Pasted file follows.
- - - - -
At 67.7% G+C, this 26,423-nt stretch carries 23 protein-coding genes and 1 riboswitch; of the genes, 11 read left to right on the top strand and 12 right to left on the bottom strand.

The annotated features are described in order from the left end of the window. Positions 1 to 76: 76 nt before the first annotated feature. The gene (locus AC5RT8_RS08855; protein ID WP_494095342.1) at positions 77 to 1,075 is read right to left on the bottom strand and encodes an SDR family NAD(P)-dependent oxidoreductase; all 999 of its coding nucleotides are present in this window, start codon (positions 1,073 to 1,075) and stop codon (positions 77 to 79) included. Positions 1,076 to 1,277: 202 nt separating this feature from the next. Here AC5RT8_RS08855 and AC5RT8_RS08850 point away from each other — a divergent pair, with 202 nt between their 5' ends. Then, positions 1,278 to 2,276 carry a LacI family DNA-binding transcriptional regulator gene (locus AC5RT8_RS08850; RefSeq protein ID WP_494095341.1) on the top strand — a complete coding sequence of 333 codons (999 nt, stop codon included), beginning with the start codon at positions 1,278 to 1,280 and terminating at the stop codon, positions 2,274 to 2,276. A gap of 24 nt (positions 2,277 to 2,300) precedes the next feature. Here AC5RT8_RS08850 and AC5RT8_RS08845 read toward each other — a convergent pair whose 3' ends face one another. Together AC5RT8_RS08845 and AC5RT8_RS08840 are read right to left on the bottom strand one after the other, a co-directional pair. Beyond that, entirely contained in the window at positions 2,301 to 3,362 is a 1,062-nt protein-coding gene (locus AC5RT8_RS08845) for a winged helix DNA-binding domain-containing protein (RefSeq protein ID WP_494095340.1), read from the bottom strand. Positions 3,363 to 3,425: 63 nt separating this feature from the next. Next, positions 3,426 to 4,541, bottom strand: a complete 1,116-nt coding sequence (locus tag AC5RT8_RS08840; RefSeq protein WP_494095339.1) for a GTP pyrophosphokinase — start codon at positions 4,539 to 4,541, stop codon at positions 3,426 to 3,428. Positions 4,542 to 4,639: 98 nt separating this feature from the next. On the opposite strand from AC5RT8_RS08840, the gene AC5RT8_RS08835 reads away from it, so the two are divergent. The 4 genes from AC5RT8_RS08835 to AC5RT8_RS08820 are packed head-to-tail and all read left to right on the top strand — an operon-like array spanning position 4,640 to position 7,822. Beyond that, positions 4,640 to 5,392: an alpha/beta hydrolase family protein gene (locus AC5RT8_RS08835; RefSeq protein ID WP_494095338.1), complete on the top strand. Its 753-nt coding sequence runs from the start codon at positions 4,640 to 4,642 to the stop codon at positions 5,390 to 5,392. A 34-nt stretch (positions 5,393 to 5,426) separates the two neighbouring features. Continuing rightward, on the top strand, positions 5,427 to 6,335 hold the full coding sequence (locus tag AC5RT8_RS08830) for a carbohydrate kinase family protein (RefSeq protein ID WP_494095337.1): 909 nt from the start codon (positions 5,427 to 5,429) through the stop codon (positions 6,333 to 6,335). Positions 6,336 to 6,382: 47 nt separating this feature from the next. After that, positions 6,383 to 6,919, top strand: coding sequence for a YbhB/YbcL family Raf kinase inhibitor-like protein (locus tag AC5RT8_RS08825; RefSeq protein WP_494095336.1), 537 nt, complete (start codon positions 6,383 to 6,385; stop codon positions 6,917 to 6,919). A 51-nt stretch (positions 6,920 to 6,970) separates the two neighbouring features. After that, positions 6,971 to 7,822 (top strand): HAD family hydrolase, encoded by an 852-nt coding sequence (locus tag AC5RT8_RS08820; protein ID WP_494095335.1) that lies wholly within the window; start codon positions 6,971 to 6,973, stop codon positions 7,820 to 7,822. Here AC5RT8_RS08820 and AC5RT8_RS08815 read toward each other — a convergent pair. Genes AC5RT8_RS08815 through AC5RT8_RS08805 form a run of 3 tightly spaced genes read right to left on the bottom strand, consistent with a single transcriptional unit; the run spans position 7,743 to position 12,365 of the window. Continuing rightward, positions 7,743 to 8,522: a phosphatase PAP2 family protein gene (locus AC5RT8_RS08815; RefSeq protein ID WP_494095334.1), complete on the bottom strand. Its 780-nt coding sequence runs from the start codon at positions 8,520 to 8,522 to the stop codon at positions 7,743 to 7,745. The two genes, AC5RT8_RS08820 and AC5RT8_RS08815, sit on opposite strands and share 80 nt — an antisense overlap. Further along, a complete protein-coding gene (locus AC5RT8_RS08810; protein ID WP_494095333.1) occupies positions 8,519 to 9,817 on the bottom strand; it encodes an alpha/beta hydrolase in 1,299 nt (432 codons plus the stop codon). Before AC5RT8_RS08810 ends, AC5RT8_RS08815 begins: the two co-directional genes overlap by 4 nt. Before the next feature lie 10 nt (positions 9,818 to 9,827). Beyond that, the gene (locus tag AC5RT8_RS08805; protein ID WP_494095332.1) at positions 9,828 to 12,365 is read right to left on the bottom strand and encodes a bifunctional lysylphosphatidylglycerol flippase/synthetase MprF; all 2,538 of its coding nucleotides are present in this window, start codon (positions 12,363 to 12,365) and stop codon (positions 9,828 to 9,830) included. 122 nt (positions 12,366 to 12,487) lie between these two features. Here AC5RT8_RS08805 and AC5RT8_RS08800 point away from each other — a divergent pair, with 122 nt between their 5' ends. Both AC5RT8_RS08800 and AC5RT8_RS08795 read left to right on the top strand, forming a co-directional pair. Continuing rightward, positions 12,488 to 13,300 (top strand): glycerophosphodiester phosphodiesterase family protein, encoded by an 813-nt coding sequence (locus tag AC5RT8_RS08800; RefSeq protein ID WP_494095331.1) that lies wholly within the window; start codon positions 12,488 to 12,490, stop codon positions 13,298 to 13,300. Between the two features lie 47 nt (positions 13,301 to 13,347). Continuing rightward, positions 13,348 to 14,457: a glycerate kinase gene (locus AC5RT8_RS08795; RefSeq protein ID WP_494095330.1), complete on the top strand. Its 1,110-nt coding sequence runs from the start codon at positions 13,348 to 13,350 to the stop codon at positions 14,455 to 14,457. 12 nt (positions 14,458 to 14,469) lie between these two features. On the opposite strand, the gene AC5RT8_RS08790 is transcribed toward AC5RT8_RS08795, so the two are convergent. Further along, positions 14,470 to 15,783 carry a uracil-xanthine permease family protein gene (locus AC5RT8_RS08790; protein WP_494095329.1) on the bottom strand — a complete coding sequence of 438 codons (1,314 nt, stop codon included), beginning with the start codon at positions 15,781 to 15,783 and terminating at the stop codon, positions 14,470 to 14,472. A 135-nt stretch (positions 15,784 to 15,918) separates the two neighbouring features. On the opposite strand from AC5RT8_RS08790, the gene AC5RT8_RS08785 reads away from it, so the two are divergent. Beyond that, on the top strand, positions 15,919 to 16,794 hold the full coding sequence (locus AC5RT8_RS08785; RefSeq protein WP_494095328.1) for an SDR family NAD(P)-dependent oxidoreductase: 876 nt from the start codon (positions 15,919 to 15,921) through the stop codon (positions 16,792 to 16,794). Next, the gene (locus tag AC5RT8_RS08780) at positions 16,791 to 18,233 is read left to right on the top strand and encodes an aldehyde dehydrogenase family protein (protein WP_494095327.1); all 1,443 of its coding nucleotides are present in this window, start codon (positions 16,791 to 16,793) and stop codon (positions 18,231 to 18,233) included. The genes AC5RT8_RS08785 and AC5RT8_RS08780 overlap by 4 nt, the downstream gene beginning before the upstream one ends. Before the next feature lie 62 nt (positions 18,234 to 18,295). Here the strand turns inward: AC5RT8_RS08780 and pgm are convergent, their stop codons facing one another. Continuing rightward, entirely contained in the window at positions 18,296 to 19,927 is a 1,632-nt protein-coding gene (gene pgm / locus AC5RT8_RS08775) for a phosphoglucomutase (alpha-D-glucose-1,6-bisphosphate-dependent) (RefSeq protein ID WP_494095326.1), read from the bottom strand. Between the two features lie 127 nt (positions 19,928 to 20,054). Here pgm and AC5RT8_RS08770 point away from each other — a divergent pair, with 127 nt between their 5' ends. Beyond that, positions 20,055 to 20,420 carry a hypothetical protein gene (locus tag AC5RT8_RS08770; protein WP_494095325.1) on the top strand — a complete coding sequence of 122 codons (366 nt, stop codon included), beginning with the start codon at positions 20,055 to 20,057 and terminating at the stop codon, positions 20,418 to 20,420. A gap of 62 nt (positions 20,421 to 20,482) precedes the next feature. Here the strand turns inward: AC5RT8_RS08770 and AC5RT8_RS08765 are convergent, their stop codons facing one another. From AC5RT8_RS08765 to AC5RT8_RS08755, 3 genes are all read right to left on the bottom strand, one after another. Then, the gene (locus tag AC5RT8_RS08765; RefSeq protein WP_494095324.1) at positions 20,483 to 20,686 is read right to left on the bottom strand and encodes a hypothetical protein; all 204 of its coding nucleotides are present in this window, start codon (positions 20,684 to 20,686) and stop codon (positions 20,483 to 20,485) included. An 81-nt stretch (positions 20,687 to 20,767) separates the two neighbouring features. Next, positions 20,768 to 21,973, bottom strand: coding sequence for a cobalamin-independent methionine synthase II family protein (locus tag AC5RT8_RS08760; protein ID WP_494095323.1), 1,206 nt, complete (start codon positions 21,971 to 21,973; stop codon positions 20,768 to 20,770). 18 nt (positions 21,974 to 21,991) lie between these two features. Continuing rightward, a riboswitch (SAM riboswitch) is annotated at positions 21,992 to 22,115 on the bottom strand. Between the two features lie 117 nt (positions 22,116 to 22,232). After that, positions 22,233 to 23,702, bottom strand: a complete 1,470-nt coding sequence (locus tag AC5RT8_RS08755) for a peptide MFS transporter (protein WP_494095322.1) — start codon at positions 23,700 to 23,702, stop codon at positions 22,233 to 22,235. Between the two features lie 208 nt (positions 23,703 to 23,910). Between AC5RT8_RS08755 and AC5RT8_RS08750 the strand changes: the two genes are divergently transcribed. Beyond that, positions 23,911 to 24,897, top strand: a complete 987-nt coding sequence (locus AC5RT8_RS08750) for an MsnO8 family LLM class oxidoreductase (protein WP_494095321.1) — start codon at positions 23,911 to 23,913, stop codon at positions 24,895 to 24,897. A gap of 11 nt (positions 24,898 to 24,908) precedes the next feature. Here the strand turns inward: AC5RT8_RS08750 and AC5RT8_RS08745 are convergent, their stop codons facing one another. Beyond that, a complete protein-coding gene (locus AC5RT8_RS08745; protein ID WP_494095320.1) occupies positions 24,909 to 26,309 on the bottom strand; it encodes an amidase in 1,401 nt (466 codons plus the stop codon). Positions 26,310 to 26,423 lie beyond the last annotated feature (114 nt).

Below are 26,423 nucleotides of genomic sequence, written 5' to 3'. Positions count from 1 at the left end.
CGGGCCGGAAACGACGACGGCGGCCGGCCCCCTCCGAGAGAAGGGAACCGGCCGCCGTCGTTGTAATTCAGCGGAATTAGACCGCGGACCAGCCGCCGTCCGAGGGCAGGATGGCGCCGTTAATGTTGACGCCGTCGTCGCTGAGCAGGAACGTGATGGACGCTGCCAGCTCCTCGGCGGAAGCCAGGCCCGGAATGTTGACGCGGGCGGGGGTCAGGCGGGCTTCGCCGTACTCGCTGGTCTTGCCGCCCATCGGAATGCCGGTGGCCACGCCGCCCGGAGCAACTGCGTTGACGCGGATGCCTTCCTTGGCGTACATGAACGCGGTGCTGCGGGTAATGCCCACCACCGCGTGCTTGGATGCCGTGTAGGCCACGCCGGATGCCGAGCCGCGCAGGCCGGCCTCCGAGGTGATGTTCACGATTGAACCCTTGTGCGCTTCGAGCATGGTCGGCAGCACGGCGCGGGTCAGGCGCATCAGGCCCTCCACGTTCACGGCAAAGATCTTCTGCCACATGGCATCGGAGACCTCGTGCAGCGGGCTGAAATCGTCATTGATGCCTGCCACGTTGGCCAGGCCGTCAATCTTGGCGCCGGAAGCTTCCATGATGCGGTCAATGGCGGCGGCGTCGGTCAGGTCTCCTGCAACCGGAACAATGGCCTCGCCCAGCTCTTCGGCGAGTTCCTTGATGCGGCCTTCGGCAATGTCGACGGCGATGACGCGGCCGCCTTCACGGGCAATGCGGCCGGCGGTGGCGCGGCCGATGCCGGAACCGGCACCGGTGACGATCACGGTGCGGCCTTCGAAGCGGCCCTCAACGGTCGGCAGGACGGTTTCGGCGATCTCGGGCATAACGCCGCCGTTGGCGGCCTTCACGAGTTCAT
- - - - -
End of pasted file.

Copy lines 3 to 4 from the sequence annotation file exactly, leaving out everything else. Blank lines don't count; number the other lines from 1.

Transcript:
Below are 26,423 nucleotides of genomic sequence, written 5' to 3'. Positions count from 1 at the left end.
CGGGCCGGAAACGACGACGGCGGCCGGCCCCCTCCGAGAGAAGGGAACCGGCCGCCGTCGTTGTAATTCAGCGGAATTAGACCGCGGACCAGCCGCCGTCCGAGGGCAGGATGGCGCCGTTAATGTTGACGCCGTCGTCGCTGAGCAGGAACGTGATGGACGCTGCCAGCTCCTCGGCGGAAGCCAGGCCCGGAATGTTGACGCGGGCGGGGGTCAGGCGGGCTTCGCCGTACTCGCTGGTCTTGCCGCCCATCGGAATGCCGGTGGCCACGCCGCCCGGAGCAACTGCGTTGACGCGGATGCCTTCCTTGGCGTACATGAACGCGGTGCTGCGGGTAATGCCCACCACCGCGTGCTTGGATGCCGTGTAGGCCACGCCGGATGCCGAGCCGCGCAGGCCGGCCTCCGAGGTGATGTTCACGATTGAACCCTTGTGCGCTTCGAGCATGGTCGGCAGCACGGCGCGGGTCAGGCGCATCAGGCCCTCCACGTTCACGGCAAAGATCTTCTGCCACATGGCATCGGAGACCTCGTGCAGCGGGCTGAAATCGTCATTGATGCCTGCCACGTTGGCCAGGCCGTCAATCTTGGCGCCGGAAGCTTCCATGATGCGGTCAATGGCGGCGGCGTCGGTCAGGTCTCCTGCAACCGGAACAATGGCCTCGCCCAGCTCTTCGGCGAGTTCCTTGATGCGGCCTTCGGCAATGTCGACGGCGATGACGCGGCCGCCTTCACGGGCAATGCGGCCGGCGGTGGCGCGGCCGATGCCGGAACCGGCACCGGTGACGATCACGGTGCGGCCTTCGAAGCGGCCCTCAACGGTCGGCAGGACGGTTTCGGCGATCTCGGGCATAACGCCGCCGTTGGCGGCCTTCACGAGTTCAT